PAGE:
As noted above, in March 2017, the Board remanded the claim for a VA examination to determine the nature and etiology of the claimed shortness of breath.  At a May 2017 VA examination, the Veteran reported shortness of breath once per week.  He stated that during these episodes, he felt as though he was unable to take a deep breath because he felt like there was a band around his mid-back and chest.  He stated that this feeling resolved immediately after a chiropractor’s manipulation of his upper back.  The VA examiner noted that review of his medical records showed that he had not been diagnosed with any respiratory conditions, and that his lungs were clear to auscultation and resonant to percussion bilaterally on current examination.  In further review of his records, the examiner noted that a November 2008 chest x-ray was normal, a February 2017 CT scan revealed several pulmonary nodules with no clinical significance, and that a pulmonary function test conducted in April 2017 was normal.  The examiner concluded that there was no evidence of any pathology to explain the shortness of breath, including a respiratory condition or misaligned rib, but did not address whether or not it was related to the service-connected thoracolumbar spine disability.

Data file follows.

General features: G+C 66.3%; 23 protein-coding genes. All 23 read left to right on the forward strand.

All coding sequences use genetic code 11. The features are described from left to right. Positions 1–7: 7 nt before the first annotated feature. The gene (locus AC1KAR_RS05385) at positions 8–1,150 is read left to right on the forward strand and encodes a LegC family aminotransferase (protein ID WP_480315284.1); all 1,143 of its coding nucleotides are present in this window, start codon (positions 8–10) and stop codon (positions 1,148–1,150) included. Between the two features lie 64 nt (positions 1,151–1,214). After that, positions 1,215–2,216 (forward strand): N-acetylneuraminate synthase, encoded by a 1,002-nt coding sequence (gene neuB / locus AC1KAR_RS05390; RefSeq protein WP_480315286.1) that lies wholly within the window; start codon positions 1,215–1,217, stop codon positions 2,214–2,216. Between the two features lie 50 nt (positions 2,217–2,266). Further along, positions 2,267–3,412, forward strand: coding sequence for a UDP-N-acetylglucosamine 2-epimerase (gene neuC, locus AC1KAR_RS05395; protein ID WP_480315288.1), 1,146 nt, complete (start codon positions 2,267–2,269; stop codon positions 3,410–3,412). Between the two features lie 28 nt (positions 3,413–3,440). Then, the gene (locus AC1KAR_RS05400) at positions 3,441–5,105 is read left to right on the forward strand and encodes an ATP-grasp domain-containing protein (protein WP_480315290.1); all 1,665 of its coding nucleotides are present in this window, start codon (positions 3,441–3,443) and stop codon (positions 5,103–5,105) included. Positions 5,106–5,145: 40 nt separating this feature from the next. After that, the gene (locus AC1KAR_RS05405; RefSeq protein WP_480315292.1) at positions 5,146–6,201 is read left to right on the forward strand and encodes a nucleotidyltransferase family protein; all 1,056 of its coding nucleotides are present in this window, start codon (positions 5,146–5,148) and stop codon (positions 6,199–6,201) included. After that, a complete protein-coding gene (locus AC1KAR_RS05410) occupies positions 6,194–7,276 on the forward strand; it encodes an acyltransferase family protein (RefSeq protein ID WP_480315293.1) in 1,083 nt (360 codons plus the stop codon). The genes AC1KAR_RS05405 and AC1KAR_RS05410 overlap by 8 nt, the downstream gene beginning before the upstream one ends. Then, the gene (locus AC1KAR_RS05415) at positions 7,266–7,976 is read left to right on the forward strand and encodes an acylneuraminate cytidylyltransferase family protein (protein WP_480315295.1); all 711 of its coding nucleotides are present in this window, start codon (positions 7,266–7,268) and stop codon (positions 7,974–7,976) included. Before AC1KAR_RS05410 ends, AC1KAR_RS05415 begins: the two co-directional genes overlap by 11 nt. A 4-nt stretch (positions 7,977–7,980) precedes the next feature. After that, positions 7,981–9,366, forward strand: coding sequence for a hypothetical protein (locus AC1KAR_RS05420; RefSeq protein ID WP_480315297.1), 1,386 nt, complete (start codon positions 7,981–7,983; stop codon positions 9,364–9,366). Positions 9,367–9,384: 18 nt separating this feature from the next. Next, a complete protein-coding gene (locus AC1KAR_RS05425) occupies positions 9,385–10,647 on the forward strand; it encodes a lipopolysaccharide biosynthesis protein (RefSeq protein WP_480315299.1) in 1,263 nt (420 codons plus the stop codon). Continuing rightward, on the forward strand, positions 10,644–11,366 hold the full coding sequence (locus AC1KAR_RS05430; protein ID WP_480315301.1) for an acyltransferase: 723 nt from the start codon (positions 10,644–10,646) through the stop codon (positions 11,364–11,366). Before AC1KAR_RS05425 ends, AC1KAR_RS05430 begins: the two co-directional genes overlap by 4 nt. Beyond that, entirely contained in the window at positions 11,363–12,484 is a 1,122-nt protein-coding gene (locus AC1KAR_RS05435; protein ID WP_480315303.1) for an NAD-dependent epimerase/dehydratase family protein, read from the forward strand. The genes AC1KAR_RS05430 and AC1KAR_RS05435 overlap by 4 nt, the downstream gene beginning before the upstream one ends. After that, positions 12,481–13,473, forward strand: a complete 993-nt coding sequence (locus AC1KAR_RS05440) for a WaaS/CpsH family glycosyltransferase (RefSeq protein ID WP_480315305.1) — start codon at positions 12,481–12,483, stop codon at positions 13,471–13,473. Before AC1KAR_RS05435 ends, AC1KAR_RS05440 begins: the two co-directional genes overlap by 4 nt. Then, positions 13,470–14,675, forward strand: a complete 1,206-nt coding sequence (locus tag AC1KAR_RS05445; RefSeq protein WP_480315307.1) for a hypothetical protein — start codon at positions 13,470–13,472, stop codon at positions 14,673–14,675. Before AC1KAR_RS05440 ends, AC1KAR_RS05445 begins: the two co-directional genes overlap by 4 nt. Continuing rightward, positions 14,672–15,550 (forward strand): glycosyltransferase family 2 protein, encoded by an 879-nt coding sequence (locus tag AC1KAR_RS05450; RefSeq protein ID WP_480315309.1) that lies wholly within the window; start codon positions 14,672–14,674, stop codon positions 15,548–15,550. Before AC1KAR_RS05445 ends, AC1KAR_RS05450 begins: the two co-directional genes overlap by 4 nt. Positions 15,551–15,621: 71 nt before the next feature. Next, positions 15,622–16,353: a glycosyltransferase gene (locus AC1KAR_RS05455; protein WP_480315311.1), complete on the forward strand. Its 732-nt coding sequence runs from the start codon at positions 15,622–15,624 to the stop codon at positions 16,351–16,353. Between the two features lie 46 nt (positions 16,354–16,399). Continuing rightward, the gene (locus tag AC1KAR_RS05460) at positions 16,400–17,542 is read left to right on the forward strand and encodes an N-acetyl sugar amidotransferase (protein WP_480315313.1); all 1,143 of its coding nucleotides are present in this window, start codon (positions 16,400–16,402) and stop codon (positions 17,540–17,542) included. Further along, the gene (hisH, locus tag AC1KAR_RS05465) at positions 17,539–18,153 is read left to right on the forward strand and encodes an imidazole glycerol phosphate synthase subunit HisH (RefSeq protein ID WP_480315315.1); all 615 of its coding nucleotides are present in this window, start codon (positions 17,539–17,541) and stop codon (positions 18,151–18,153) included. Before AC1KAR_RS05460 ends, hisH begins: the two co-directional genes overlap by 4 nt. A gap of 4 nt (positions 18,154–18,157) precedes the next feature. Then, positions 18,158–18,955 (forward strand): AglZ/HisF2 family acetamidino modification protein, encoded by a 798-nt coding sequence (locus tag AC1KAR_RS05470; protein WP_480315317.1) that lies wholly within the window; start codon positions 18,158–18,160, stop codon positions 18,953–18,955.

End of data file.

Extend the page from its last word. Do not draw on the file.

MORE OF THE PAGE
In May 2017, the Veteran saw a pain management and rehabilitation specialist and reported intermittent episodes of shortness of breath which occurred once or twice a month, relieved by chiropractic manipulation approximately once per month.  After conducting an examination and reviewing various studies, the doctor stated that although the etiology of the shortness of breath was unclear, that the thoracic spine degenerative disease possibly contributed to his symptoms.